Short-term medical plans are an effective and affordable way for individuals and family members to ensure continuing insurance protection when their coverage is lapsing due to:
- Missed enrollment deadline for Affordable Care Act
- Cancelled or lack of employer-based coverage
- Recent graduation and loss of educational insurance coverage
- Not covered under parents’ plan
- Seasonal employment
- In-between jobs or in a waiting period
- Outside of open enrollment
- Waiting to enroll in Obamacare
If you sign up today, your coverage goes into effect as quickly as tomorrow. Keep in mind that non-ACA short-term medical plans are not required to cover pre-existing conditions, nor do they offer the 10 Essential Benefits or all of the preventive care that comes with ACA plans.
Short-term plans are also great for those who simply cannot afford the higher premiums that permanent plans carry. A short-term plan often costs less than half of what a permanent policy costs.
Health Insurance Innovations Short-Term Plans
Health Insurance Innovations, Inc. (HII) currently offers the best rates on the market with plans to offer a variety of deductibles and premiums.
- Everest STM
- Up to $1,500,000 lifetime maximum per person
- Urgent care deductible waived; $50 copay with coinsurance applied
- Choice of deductibles: $1,000, $2,500, $5,000, $7,500, $10,000
- Coinsurance options of 50%, 70%, 80%, or 100%
- Choose any doctor or hospital
- Pay with MasterCard, Visa or automatic bank draft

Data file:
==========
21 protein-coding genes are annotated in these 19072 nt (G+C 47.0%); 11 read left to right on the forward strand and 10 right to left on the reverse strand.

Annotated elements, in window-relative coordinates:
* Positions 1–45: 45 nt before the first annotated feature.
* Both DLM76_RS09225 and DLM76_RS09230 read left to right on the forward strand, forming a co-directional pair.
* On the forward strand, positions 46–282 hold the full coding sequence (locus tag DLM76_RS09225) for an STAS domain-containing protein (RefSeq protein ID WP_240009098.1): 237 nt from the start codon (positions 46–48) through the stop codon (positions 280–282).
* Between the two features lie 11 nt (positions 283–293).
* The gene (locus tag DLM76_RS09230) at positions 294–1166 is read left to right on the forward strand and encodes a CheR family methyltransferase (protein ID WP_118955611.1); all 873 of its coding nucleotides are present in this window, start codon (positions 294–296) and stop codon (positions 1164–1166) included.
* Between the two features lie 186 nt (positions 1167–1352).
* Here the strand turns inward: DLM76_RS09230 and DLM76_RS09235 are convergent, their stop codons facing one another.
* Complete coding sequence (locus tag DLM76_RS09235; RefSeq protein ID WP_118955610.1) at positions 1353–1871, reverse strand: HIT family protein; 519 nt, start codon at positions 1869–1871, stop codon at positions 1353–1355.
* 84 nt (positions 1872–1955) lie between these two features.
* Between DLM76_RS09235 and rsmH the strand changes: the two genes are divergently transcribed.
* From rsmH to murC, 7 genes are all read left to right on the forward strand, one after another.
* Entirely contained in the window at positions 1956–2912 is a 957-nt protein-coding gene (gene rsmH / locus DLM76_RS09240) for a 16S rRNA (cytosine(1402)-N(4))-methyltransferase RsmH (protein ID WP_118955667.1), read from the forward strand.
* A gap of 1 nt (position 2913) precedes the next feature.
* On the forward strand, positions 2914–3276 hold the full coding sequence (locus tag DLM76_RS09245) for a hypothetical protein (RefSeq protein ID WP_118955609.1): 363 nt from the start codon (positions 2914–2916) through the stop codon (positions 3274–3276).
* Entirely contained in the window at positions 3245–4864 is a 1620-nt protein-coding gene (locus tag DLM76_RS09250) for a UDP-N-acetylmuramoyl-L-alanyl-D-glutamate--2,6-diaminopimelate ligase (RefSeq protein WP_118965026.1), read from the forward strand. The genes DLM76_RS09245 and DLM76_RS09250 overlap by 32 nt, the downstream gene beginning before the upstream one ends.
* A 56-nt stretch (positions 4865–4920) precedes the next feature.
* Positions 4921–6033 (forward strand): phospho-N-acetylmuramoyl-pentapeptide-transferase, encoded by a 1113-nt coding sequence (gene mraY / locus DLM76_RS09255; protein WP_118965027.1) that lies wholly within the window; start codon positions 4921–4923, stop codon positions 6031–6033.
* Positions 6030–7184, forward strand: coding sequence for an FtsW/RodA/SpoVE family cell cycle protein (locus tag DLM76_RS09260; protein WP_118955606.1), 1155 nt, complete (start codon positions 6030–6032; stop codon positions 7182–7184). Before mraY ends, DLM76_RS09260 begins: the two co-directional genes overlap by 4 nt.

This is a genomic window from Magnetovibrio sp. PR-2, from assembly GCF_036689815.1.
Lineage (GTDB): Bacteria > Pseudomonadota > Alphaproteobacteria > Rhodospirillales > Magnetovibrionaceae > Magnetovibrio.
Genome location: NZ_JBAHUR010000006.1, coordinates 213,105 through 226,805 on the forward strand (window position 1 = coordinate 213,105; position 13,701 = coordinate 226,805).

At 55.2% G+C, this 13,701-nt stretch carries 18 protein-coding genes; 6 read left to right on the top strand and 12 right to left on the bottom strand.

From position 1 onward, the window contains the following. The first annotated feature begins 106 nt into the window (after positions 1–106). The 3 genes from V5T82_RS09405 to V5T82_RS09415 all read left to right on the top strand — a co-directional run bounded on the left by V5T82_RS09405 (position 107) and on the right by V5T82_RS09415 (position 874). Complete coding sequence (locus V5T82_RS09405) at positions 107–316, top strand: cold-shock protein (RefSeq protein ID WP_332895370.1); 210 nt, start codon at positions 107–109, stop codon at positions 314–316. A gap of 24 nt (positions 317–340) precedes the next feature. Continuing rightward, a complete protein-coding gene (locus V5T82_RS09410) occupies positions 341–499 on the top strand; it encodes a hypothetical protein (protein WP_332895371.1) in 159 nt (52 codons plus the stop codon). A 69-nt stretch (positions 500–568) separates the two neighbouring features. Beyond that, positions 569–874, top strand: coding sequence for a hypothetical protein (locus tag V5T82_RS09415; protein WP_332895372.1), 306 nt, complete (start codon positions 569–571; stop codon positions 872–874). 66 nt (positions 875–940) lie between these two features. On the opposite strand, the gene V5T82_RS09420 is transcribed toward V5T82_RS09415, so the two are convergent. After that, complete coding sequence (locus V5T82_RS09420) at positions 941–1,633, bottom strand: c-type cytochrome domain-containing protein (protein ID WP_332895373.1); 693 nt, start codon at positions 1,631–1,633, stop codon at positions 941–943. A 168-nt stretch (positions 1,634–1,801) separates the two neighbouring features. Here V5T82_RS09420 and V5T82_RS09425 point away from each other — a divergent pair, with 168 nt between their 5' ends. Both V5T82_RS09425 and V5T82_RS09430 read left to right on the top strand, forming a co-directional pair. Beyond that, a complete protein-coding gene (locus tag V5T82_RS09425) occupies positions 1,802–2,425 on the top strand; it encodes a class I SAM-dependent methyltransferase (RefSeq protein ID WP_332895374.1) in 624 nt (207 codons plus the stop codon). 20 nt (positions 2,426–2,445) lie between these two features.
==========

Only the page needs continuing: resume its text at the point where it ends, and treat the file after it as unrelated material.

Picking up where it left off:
State Guidelines for Reapplying for Another Short-Term Medical Plan
In most states, there are no limits on how many times you can re-apply for a short-term medical (STM) plan for your or your family. However, there are some states with specific re-application guidelines when it comes to short-term coverage.
State Specific Guidelines:
- California & Idaho: You must have a 75-day break in STM coverage before you can reapply.
- Colorado: If you have been covered under 2 or more STM policies in the last 12 months, you must wait 6 months from the date of your last policy to apply for another STM.
- Maine: You must wait 6 months before you can reapply if your combined STM coverage in the past 12 months equals 11 months or more.
- Nevada: You may only have one certificate of coverage in a rolling 12-month period.
- New Hampshire: If you have had 2 or more STM policies in the past 12 months, you must wait 12 months from the termination date of the first STM policy before you can reapply.
- North Carolina: You must wait 6 months before you can reapply if you have been covered by any STM in the past 6 months.
- Connecticut & Wisconsin: You can only have two HCC Life STM plans in a rolling 12-month period.
Your HSA for America Personal Benefits Manager can provide specific details about coverage periods by state, coverage costs for your budget, and any exceptions based on your location.
HII plans are available nationwide, but all plans are not available in each and every state. Your HSA for America Personal Benefits Manager can provide specific details about coverage periods by state, coverage costs for your budget, and any exceptions based on your location.